Whether it’s a trip to visit family or an adventure across the globe, nothing is better than a vacation. And now that spring break is in full swing for many schools, that means many employees with children will be taking vacations very soon.
But, as we have discussed before, paid vacation time in the U.S. isn’t as extensive as many other countries around the globe. In fact, many workers don’t get any paid time off, as federal law doesn’t actually require it. We were curious to see how our customers felt about their vacation policies and wondered if any of them worked for companies that had no firm vacation policy or unlimited paid time off, a trend that seems to be catching on with larger corporations.
Customers Sound Off on Vacation Policies:
The majority of our customers who sounded off on our community discussion board reported that they were receiving between three and four weeks of paid time off for vacations (some of these policies included sick time as well). Some customers reported as much as 30 to 32 days of PTO. It is, however, important to take into consideration that many of those who responded to our brief insider survey have accrued this time after long-term tenures of five or more years – a common policy in the U.S.
But for those who had been at the company for one to four years, the average response was between two and three weeks – still above the national average cited in the study above. According to a 2013 study by the Center for Economic and Policy Research, the average number of days off a worker received was 10.
While some of our customers are receiving more than the national average of PTO, we wanted to also put our average time-off policies into perspective with what some countries are offering.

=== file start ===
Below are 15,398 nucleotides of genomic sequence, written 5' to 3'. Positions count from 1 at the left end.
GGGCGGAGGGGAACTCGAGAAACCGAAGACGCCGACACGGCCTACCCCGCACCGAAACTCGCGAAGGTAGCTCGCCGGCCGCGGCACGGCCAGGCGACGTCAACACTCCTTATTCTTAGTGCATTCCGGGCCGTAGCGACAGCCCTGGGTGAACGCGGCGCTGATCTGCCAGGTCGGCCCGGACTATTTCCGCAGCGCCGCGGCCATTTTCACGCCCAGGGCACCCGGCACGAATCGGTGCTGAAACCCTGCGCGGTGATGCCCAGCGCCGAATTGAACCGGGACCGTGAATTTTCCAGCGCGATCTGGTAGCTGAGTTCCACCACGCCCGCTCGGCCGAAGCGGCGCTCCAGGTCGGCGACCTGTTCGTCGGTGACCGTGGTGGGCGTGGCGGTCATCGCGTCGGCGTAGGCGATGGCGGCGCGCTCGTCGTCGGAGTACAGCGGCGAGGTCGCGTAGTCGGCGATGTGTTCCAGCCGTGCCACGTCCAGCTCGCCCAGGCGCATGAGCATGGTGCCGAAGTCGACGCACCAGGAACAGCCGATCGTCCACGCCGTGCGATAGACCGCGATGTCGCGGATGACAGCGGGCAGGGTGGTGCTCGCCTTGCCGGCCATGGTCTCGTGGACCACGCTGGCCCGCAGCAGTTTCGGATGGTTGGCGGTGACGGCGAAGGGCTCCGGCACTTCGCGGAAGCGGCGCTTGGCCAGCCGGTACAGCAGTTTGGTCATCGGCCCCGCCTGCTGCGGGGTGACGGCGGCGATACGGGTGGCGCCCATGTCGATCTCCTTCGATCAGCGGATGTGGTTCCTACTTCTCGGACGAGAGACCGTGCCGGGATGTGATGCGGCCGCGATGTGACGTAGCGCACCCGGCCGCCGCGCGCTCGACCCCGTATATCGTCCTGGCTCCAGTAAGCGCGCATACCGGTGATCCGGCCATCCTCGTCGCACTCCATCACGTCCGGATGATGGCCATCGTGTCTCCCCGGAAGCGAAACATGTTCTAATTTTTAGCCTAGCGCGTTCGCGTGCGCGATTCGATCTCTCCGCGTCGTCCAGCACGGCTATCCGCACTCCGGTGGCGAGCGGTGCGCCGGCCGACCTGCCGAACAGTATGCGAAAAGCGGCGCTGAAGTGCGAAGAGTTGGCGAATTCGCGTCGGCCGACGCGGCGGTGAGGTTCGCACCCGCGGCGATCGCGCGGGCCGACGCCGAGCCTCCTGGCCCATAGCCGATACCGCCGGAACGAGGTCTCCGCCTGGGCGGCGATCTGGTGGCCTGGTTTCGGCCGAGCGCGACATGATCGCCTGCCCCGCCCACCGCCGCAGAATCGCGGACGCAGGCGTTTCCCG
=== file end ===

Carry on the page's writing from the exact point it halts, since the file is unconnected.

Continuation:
How the U.S. Compares to Europe’s PTO Policies
Glassdoor recently released research that compared the PTO policies of the U.S. and Europe, revealing the countries that offer the most generous workplace and welfare benefits. Below are some of the key findings – which may make U.S. workers a little jealous:
- The U.S. has no statutory annual or paid sick leave entitlement, and days off are often negotiated or earned as a part of the compensation package
- Paid holiday entitlement in the E.U. is set at a minimum of four weeks per year, excluding public holidays
- Sweden, France and Denmark offer five weeks PTO for a standard full-time position, the highest in the E.U.
- The number of paid public holidays is highest in Spain (14), Austria (13) and Italy (12), and lowest in Switzerland (4), the U.K. (8) and the Netherlands (8)
- The average number of paid public holidays U.S. workers are entitled to is six
We’ll turn the tables over to you, reader. How does your company stack up to the vacation policies of our customers? Do you feel like the U.S. should increase the number of PTO to the equivalent of some countries in the E.U.? Join the conversation on Twitter, Facebook and LinkedIn.